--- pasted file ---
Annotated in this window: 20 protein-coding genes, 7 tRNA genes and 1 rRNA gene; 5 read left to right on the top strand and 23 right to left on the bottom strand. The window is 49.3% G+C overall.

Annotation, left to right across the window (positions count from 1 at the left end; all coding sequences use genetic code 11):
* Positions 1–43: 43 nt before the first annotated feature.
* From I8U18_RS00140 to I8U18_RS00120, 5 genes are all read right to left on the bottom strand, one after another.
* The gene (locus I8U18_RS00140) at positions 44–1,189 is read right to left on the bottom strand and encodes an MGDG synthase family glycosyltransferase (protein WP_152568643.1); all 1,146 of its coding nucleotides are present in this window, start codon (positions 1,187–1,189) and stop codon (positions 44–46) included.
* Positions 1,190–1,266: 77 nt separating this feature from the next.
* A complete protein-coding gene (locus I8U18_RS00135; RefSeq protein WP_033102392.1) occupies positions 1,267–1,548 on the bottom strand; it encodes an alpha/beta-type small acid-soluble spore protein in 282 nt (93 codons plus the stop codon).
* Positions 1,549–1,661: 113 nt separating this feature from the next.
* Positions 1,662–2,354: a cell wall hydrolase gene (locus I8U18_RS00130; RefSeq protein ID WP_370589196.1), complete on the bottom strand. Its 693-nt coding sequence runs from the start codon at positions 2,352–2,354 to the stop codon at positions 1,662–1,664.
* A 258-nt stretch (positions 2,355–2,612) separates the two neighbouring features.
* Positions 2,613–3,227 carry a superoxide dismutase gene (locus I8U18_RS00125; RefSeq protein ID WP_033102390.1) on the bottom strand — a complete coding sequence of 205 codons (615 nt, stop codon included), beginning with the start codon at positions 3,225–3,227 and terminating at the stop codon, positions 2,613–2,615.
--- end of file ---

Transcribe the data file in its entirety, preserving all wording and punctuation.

Annotated in this window: 20 protein-coding genes, 7 tRNA genes and 1 rRNA gene; 5 read left to right on the top strand and 23 right to left on the bottom strand. The window is 49.3% G+C overall.

Annotation, left to right across the window (positions count from 1 at the left end; all coding sequences use genetic code 11):
* Positions 1–43: 43 nt before the first annotated feature.
* From I8U18_RS00140 to I8U18_RS00120, 5 genes are all read right to left on the bottom strand, one after another.
* The gene (locus I8U18_RS00140) at positions 44–1,189 is read right to left on the bottom strand and encodes an MGDG synthase family glycosyltransferase (protein WP_152568643.1); all 1,146 of its coding nucleotides are present in this window, start codon (positions 1,187–1,189) and stop codon (positions 44–46) included.
* Positions 1,190–1,266: 77 nt separating this feature from the next.
* A complete protein-coding gene (locus I8U18_RS00135; RefSeq protein WP_033102392.1) occupies positions 1,267–1,548 on the bottom strand; it encodes an alpha/beta-type small acid-soluble spore protein in 282 nt (93 codons plus the stop codon).
* Positions 1,549–1,661: 113 nt separating this feature from the next.
* Positions 1,662–2,354: a cell wall hydrolase gene (locus I8U18_RS00130; RefSeq protein ID WP_370589196.1), complete on the bottom strand. Its 693-nt coding sequence runs from the start codon at positions 2,352–2,354 to the stop codon at positions 1,662–1,664.
* A 258-nt stretch (positions 2,355–2,612) separates the two neighbouring features.
* Positions 2,613–3,227 carry a superoxide dismutase gene (locus I8U18_RS00125; RefSeq protein ID WP_033102390.1) on the bottom strand — a complete coding sequence of 205 codons (615 nt, stop codon included), beginning with the start codon at positions 3,225–3,227 and terminating at the stop codon, positions 2,613–2,615.